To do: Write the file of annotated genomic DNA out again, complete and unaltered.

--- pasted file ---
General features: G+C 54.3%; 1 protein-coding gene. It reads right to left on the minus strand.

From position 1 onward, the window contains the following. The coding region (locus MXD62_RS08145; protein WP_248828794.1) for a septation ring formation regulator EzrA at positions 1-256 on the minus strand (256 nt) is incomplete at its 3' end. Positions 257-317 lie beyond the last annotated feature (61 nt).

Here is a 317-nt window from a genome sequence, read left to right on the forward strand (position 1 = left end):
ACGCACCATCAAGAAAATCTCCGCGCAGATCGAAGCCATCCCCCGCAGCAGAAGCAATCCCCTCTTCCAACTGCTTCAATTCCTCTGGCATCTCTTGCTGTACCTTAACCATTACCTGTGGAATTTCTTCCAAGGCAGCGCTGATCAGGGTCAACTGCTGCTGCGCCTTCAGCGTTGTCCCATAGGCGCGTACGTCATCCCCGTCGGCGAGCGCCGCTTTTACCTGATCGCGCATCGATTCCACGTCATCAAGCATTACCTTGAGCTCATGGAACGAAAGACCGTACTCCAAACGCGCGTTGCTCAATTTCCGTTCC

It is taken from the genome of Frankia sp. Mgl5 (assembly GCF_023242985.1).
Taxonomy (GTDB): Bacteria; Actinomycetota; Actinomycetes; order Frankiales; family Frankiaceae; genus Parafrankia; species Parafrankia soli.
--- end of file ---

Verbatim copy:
General features: G+C 54.3%; 1 protein-coding gene. It reads right to left on the minus strand.

From position 1 onward, the window contains the following. The coding region (locus MXD62_RS08145; protein WP_248828794.1) for a septation ring formation regulator EzrA at positions 1-256 on the minus strand (256 nt) is incomplete at its 3' end. Positions 257-317 lie beyond the last annotated feature (61 nt).

Here is a 317-nt window from a genome sequence, read left to right on the forward strand (position 1 = left end):
ACGCACCATCAAGAAAATCTCCGCGCAGATCGAAGCCATCCCCCGCAGCAGAAGCAATCCCCTCTTCCAACTGCTTCAATTCCTCTGGCATCTCTTGCTGTACCTTAACCATTACCTGTGGAATTTCTTCCAAGGCAGCGCTGATCAGGGTCAACTGCTGCTGCGCCTTCAGCGTTGTCCCATAGGCGCGTACGTCATCCCCGTCGGCGAGCGCCGCTTTTACCTGATCGCGCATCGATTCCACGTCATCAAGCATTACCTTGAGCTCATGGAACGAAAGACCGTACTCCAAACGCGCGTTGCTCAATTTCCGTTCC

It is taken from the genome of Frankia sp. Mgl5 (assembly GCF_023242985.1).
Taxonomy (GTDB): Bacteria; Actinomycetota; Actinomycetes; order Frankiales; family Frankiaceae; genus Parafrankia; species Parafrankia soli.